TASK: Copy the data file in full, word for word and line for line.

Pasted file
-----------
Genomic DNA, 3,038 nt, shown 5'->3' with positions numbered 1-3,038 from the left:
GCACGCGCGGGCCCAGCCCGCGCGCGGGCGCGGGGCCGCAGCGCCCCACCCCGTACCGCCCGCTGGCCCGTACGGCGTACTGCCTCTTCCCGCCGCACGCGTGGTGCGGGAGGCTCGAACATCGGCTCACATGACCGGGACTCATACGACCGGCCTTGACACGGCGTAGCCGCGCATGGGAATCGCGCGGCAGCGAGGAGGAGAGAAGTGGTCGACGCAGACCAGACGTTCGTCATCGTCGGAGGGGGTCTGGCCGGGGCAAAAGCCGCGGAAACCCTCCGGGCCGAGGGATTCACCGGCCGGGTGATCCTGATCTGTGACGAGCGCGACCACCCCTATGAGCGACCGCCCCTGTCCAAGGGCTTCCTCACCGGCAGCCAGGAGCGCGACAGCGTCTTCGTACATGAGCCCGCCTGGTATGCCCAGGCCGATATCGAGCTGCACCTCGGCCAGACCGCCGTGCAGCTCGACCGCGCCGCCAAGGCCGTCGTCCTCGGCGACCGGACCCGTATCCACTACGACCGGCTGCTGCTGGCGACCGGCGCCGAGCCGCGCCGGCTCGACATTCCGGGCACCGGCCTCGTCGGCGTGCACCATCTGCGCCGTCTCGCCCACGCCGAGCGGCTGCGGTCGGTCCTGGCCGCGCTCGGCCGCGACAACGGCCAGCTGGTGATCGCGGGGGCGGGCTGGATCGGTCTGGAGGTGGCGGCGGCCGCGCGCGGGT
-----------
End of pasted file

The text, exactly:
Genomic DNA, 3,038 nt, shown 5'->3' with positions numbered 1-3,038 from the left:
GCACGCGCGGGCCCAGCCCGCGCGCGGGCGCGGGGCCGCAGCGCCCCACCCCGTACCGCCCGCTGGCCCGTACGGCGTACTGCCTCTTCCCGCCGCACGCGTGGTGCGGGAGGCTCGAACATCGGCTCACATGACCGGGACTCATACGACCGGCCTTGACACGGCGTAGCCGCGCATGGGAATCGCGCGGCAGCGAGGAGGAGAGAAGTGGTCGACGCAGACCAGACGTTCGTCATCGTCGGAGGGGGTCTGGCCGGGGCAAAAGCCGCGGAAACCCTCCGGGCCGAGGGATTCACCGGCCGGGTGATCCTGATCTGTGACGAGCGCGACCACCCCTATGAGCGACCGCCCCTGTCCAAGGGCTTCCTCACCGGCAGCCAGGAGCGCGACAGCGTCTTCGTACATGAGCCCGCCTGGTATGCCCAGGCCGATATCGAGCTGCACCTCGGCCAGACCGCCGTGCAGCTCGACCGCGCCGCCAAGGCCGTCGTCCTCGGCGACCGGACCCGTATCCACTACGACCGGCTGCTGCTGGCGACCGGCGCCGAGCCGCGCCGGCTCGACATTCCGGGCACCGGCCTCGTCGGCGTGCACCATCTGCGCCGTCTCGCCCACGCCGAGCGGCTGCGGTCGGTCCTGGCCGCGCTCGGCCGCGACAACGGCCAGCTGGTGATCGCGGGGGCGGGCTGGATCGGTCTGGAGGTGGCGGCGGCCGCGCGCGGGT